2012 has been a tumultuous year to date for the worlds largest crystalline silicon photovoltaic module manufacturer. In addition to investigating the possibility that it backed 560 million worth of fraudulent bonds, news of which has seen market value plummet by 40%, Suntechs financials have continued to be negatively affected by the current solar market conditions.
While it expected to see a Q2 2012 gross margin of between 3 and 6%, preliminary figures show that it fell significantly from 0.6% in Q1, to around negative 10%. "Gross margin was impacted by a non-cash inventory provision of $76 million. The impact of the non-cash inventory provision on gross margin was 16%," said Suntech in a statement released.
Meanwhile, up from $121.6 million in Q1 2012, preliminary Q2 operating expenses hit $133 million. The results were said to have been affected by a $56 million non-cash provision related to a prepayment for a long-term supply contract. Suntech says it is disputing this.
On a more positive note, Q2 2012 revenues were around $471 million, up from the $409.5 million reaped in Q1. Photovoltaic module sales were said to account for approximately 93% of this figure, while sales from photovoltaic systems, cells, silicon wafers and production equipment comprised the remaining 7%. Demand from Europe, China, Japan and Australia is said to have driven the increase.
Despite this, Suntech has lowered its FY shipment guidance from of 2.1 to 2.5 GW, to between 1.8 and 2 GW. It further expects to see a Q3 2012 gross margin in the low single digits range. Commenting, new CEO, David King said, "In the second half of this year, we will continue to drive down cost, negotiate better terms with our suppliers, and stringently manage working capital. We will also manage the balance between price and volume in order to improve margins. For that reason, we have decided to reduce our annual shipment target to the range of 1.8GW to 2.0GW."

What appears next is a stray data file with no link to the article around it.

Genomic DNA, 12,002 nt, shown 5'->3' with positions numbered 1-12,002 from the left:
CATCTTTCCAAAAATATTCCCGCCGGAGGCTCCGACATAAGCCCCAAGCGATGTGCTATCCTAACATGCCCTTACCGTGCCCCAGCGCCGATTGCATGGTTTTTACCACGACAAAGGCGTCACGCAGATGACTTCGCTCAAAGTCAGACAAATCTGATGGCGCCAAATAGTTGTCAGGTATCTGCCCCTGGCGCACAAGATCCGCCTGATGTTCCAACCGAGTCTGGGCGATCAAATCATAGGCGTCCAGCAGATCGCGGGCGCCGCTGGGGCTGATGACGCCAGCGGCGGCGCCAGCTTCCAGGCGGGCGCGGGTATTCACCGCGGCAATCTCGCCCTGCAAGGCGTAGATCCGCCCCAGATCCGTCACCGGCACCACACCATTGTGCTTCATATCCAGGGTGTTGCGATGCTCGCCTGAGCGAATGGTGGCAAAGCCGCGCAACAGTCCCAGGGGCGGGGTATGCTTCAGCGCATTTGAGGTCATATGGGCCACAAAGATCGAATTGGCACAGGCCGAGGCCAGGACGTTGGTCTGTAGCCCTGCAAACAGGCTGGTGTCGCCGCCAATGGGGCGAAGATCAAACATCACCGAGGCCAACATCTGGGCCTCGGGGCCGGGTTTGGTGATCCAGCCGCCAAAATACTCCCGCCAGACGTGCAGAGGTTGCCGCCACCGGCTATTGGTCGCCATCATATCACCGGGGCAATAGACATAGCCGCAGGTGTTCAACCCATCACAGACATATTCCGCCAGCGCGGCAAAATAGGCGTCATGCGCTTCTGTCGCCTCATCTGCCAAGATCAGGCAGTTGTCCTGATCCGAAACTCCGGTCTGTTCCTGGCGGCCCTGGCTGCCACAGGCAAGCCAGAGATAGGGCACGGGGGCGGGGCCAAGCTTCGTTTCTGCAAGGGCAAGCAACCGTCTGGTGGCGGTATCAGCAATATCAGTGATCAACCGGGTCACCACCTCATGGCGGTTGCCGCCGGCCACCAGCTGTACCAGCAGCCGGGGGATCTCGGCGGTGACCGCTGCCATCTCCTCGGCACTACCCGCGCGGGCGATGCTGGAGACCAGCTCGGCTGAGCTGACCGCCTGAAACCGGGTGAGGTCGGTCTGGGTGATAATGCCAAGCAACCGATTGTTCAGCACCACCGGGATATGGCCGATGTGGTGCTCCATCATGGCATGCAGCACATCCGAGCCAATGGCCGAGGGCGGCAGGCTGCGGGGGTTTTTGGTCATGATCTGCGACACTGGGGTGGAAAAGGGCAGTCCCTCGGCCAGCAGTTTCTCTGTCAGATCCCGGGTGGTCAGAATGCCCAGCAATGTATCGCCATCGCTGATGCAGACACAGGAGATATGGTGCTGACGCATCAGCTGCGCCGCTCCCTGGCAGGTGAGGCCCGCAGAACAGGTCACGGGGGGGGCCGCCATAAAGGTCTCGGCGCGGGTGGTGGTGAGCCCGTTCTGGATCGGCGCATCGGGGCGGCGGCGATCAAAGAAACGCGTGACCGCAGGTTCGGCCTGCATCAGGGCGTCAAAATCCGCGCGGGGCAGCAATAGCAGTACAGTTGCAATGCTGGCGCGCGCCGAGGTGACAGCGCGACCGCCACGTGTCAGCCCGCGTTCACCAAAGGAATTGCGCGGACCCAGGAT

Regarding the publication of its actual Q2 results, Suntech said it is "not in a position to provide additional financial data", due to its current assessment of the "potential impact of the GSF investigation and its dispute with a supplier on its consolidated financial statements."
Referring to the news that criminal charges have been filed in Italy against the 80% Suntech-owned Global Solar Fund, S.C.A., Sicar (GSF), claiming it "illegally" built solar farms in the country, communications manager Europe, Björn Emde told pv magazine, "Many solar plants owned by other developers and in the same region of Italy were developed using a similar permit process. We have been advised by GSF management that the permit procedures were in compliance with all the relevant laws and regulations at the time of development. GSF management intends to contest the charges vigorously and expects to achieve a positive outcome."
He continued, "GSF management has recently informed Suntech that additional solar plants owned by GSF subsidiaries with a total installed capacity of approximately 17MWp are being investigated, but continue to operate and produce electricity. Suntech is continuing to work with the court-appointed manager and GSF management to further review all of the PV plants in their portfolio and to confirm that they are operating in line with our initial expectations."
In todays statement, King added, "We are continuing to pursue a number of options to refinance our 2013 convertible notes and intend to address this issue in the near future. In addition, we are making good progress with our due diligence of GSF assets and we will provide an update when we have new developments."